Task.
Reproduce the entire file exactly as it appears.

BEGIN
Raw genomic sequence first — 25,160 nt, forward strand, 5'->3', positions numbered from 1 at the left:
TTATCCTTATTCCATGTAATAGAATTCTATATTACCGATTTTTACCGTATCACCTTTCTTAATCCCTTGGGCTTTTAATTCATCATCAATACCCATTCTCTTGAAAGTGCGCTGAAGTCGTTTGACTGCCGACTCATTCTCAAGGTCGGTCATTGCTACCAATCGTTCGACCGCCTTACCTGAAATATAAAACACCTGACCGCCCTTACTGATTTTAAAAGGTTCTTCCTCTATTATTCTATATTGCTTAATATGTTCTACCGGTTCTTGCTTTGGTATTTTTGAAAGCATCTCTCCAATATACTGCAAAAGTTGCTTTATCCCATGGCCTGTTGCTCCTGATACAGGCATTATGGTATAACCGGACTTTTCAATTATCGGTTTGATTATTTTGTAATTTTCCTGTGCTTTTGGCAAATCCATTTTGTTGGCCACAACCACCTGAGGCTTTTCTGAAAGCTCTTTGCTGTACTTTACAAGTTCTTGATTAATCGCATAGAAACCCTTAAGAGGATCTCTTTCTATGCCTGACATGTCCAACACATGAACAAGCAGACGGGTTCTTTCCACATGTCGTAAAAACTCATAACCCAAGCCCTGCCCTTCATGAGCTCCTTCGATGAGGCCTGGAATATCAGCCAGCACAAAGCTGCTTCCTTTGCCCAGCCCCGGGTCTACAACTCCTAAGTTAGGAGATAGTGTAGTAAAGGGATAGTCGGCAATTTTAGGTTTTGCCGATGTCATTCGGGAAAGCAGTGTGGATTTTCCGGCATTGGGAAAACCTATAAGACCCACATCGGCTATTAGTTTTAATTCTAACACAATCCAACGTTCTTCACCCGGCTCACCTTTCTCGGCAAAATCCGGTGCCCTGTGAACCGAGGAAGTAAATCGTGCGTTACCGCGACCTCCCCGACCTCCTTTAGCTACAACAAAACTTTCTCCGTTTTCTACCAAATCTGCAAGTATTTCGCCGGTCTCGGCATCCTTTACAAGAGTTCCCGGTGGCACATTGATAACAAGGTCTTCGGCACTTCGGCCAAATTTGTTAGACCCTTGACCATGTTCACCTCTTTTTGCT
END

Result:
Raw genomic sequence first — 25,160 nt, forward strand, 5'->3', positions numbered from 1 at the left:
TTATCCTTATTCCATGTAATAGAATTCTATATTACCGATTTTTACCGTATCACCTTTCTTAATCCCTTGGGCTTTTAATTCATCATCAATACCCATTCTCTTGAAAGTGCGCTGAAGTCGTTTGACTGCCGACTCATTCTCAAGGTCGGTCATTGCTACCAATCGTTCGACCGCCTTACCTGAAATATAAAACACCTGACCGCCCTTACTGATTTTAAAAGGTTCTTCCTCTATTATTCTATATTGCTTAATATGTTCTACCGGTTCTTGCTTTGGTATTTTTGAAAGCATCTCTCCAATATACTGCAAAAGTTGCTTTATCCCATGGCCTGTTGCTCCTGATACAGGCATTATGGTATAACCGGACTTTTCAATTATCGGTTTGATTATTTTGTAATTTTCCTGTGCTTTTGGCAAATCCATTTTGTTGGCCACAACCACCTGAGGCTTTTCTGAAAGCTCTTTGCTGTACTTTACAAGTTCTTGATTAATCGCATAGAAACCCTTAAGAGGATCTCTTTCTATGCCTGACATGTCCAACACATGAACAAGCAGACGGGTTCTTTCCACATGTCGTAAAAACTCATAACCCAAGCCCTGCCCTTCATGAGCTCCTTCGATGAGGCCTGGAATATCAGCCAGCACAAAGCTGCTTCCTTTGCCCAGCCCCGGGTCTACAACTCCTAAGTTAGGAGATAGTGTAGTAAAGGGATAGTCGGCAATTTTAGGTTTTGCCGATGTCATTCGGGAAAGCAGTGTGGATTTTCCGGCATTGGGAAAACCTATAAGACCCACATCGGCTATTAGTTTTAATTCTAACACAATCCAACGTTCTTCACCCGGCTCACCTTTCTCGGCAAAATCCGGTGCCCTGTGAACCGAGGAAGTAAATCGTGCGTTACCGCGACCTCCCCGACCTCCTTTAGCTACAACAAAACTTTCTCCGTTTTCTACCAAATCTGCAAGTATTTCGCCGGTCTCGGCATCCTTTACAAGAGTTCCCGGTGGCACATTGATAACAAGGTCTTCGGCACTTCGGCCAAATTTGTTAGACCCTTGACCATGTTCACCTCTTTTTGCT